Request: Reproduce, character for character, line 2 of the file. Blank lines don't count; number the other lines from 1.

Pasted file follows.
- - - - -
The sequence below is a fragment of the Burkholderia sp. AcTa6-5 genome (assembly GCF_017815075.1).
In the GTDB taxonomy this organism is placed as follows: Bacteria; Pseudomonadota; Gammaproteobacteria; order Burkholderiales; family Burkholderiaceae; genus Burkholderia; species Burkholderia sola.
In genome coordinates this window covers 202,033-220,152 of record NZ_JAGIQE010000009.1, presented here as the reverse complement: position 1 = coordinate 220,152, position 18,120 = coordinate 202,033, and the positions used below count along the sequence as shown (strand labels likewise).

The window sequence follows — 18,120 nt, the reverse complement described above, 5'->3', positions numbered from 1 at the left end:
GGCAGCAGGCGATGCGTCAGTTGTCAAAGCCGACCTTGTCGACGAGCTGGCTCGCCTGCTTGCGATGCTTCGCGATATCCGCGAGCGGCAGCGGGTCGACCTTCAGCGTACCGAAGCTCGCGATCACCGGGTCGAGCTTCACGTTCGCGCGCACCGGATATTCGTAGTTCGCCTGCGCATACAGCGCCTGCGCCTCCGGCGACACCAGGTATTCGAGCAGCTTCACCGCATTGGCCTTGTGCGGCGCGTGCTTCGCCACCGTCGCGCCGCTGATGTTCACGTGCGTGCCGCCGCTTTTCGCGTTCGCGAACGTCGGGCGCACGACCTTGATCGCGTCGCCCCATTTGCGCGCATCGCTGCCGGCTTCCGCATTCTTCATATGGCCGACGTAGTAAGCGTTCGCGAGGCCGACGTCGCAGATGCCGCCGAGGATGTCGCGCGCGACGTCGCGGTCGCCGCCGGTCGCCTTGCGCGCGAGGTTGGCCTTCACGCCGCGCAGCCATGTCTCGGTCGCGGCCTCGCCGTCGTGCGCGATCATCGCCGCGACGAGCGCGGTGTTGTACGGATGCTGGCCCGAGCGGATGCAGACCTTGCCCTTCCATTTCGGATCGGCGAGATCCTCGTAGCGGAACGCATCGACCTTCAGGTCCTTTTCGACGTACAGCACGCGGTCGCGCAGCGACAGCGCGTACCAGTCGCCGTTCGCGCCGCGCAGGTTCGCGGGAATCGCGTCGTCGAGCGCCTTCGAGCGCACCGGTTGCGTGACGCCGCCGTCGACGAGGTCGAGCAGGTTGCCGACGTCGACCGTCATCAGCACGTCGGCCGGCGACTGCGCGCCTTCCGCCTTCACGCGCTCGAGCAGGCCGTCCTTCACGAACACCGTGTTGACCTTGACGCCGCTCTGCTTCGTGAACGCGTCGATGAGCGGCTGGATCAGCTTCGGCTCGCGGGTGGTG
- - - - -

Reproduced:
In the GTDB taxonomy this organism is placed as follows: Bacteria; Pseudomonadota; Gammaproteobacteria; order Burkholderiales; family Burkholderiaceae; genus Burkholderia; species Burkholderia sola.